That being said, make sure you analyze your horse’s environment and level of activity before you opt for clipping. If your horse stays outdoors in winters, has little to no activity, or if it is summer; then you do not need to opt for clipping.
What Kind of Clippers to Use?
The market is flooded with various types of clippers and clipping tools, making it a hassle to shop for.
Nevertheless, the following criterion for choosing a clipper will make your task easier:
Blades: Consider the horse clipping pattern you are opting for when looking for clippers. Clippers come with detachable and non-detachable blades. If your clipper has a detachable or adjustable blade, your job will become a lot easier. Moreover, you will get more options to create horse body clip patterns. However, if you like keeping things simple a simple, a non-detachable blade would do the job, too.
Material: This one is kind of obvious. You would definitely want to get an equine clipper that is made of durable material. You should look for Aluminum (or other metal) clippers that don’t have any plastic parts.
Size: The bigger the clipper, the harder it is to manage. A small clipper is not only easier to maneuver, it is also easier to clip sensitive areas.
Motors: Motors are like the heart of a clipper. You would want your clipper motor to be perfect. There are 3 types of motors:
- Rotary motors work on electricity and have a rotary disc attached to them. The disc rotates and supplies power to the blades. With this motor, you can set the speed as per your need.
- A pivoting motor is not ideal for beginners. Clips with such motors come with a hand and a magnet. The magnet is fixed, however, the hand and blades move.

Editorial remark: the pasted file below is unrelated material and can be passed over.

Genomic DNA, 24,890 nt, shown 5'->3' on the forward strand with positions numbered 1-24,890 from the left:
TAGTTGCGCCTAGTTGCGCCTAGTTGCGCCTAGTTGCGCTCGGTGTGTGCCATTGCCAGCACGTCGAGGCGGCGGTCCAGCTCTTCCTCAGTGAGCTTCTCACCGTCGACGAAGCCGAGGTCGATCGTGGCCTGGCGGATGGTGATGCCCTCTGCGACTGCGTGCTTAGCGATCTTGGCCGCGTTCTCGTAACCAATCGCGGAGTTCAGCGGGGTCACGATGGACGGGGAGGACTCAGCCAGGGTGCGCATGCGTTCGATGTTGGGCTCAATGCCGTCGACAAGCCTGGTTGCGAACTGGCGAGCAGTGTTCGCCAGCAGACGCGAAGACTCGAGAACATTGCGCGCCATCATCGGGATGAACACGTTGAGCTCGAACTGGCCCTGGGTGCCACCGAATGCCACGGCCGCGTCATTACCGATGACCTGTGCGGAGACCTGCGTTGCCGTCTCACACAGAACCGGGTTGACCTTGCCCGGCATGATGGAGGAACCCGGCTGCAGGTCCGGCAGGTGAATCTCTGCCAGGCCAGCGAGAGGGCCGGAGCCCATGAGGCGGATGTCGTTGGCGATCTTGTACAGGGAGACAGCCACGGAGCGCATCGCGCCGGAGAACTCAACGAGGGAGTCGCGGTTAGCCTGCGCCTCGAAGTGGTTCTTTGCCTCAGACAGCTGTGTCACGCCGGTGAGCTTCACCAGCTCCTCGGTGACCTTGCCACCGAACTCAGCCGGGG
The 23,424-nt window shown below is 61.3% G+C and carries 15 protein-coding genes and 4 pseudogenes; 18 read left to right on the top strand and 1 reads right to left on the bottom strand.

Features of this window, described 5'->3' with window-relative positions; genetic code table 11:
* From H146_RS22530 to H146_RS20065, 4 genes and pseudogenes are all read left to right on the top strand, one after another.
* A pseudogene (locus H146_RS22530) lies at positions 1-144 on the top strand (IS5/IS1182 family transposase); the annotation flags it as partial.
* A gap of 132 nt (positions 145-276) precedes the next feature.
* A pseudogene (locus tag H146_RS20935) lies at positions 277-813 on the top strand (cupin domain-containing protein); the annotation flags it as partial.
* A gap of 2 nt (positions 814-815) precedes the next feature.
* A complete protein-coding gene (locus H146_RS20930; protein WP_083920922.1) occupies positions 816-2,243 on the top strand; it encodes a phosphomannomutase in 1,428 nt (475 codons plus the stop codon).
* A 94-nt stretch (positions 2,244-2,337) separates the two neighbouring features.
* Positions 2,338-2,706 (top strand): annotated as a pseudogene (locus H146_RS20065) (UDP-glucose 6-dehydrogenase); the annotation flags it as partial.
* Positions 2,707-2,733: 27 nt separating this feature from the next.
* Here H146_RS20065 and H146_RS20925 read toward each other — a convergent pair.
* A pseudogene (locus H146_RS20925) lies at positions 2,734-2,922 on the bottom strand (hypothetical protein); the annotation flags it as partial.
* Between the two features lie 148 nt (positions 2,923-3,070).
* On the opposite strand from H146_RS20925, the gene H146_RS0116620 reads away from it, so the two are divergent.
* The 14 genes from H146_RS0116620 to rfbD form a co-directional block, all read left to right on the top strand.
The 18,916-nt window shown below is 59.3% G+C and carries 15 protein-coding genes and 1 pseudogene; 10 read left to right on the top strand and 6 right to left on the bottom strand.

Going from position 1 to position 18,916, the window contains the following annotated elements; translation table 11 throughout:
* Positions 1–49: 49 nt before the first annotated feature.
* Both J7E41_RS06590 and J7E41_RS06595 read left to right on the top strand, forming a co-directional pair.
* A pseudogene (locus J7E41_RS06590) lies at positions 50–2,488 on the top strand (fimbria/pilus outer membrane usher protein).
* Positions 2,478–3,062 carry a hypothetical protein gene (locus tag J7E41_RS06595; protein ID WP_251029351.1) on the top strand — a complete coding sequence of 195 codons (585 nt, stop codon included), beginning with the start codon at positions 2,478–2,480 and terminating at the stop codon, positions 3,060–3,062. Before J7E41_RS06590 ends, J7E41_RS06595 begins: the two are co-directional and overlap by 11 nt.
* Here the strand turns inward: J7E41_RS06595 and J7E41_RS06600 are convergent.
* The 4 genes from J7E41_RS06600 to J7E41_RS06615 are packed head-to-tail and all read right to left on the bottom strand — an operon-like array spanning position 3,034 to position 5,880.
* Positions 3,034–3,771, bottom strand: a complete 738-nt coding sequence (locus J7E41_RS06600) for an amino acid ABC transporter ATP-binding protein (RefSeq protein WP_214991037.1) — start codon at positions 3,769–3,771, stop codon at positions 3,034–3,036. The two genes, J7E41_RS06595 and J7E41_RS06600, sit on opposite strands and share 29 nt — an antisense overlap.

- A magnet motor has a magnetic field that helps regulate the movement of blades. The magnetic motor is good for a small clipping or even a heavy-duty clipping.
Confused about which one to buy? Here are our favorite horse clippers on the market.
Read This Before Clipping Your Horse
Now that we have talked about clipping patterns and clippers. Here are some dos and don’ts of horse clipping.
- Make sure your horse is clean before you clip. Clipping a dirty horse makes the blades blunt which makes the clipping process difficult.
- It is important that your horse is comfortable. Clipping an uncomfortable horse can make the clipping job ten times harder. Feed your horse before clipping and tie a hay-net around it. This will keep your horse calm during the clipping session, making your job easier.
- You should have space to move around. Try and clip your horse in an area where there is enough space. A low space can make it difficult to reach certain areas making it difficult for you and your horse.
- Make sure that your clipper’s blades are sharp a blunt blade will not cut properly.
- The continuous movement of blades results in friction. To prevent your blades from heating, take a few brakes, and check the temperature of the blade on your hand.
- Dress right for the job. Wear something that is easy to clean, you wouldn’t want hair stuck on your clothes.
- Even if you are experienced with clipping, ask for help if you have any ambiguity. Moreover, make sure to get your horse groomed by professionals every once in a while.
How to Clip a Horse?
Here is a step by step guide on how to clip your horse.
Step 1: Start with the easy and non-sensitive areas. Make sure your horse gets comfortable with the clipping and then move to sensitive areas like the chest and neck.
Step 2: Clipping a horse is just like shaving your hair. Clip in the opposite direction of hair growth. Start the clipper beforehand and let it run for some time before you start trimming the horse’s coat.
Step 3: Make sure to clip in straight lines and get rid of the entire patch. Once you are done with one line move onto the next one and then repeat for an even trim.
Step 4: You wouldn’t want to poke your horse. Keep a close eye on the corners of the clipper.
Step 5: If you miss out on hair, use a cutting shear to trim the remaining hair. This is usually advised for leg hair.
Done Clipping My Horse, Now What?
Done with the 5 steps of clipping your horse? Here is what you need to do now:
Brush your horse and remove any loose hair that you see. Make sure to sweep and toss the trimmed hair in the garbage.
Keep a bucket of warm water and a soft towel. Wipe your horse’s body. This will help remove any residue or small hair from your horse.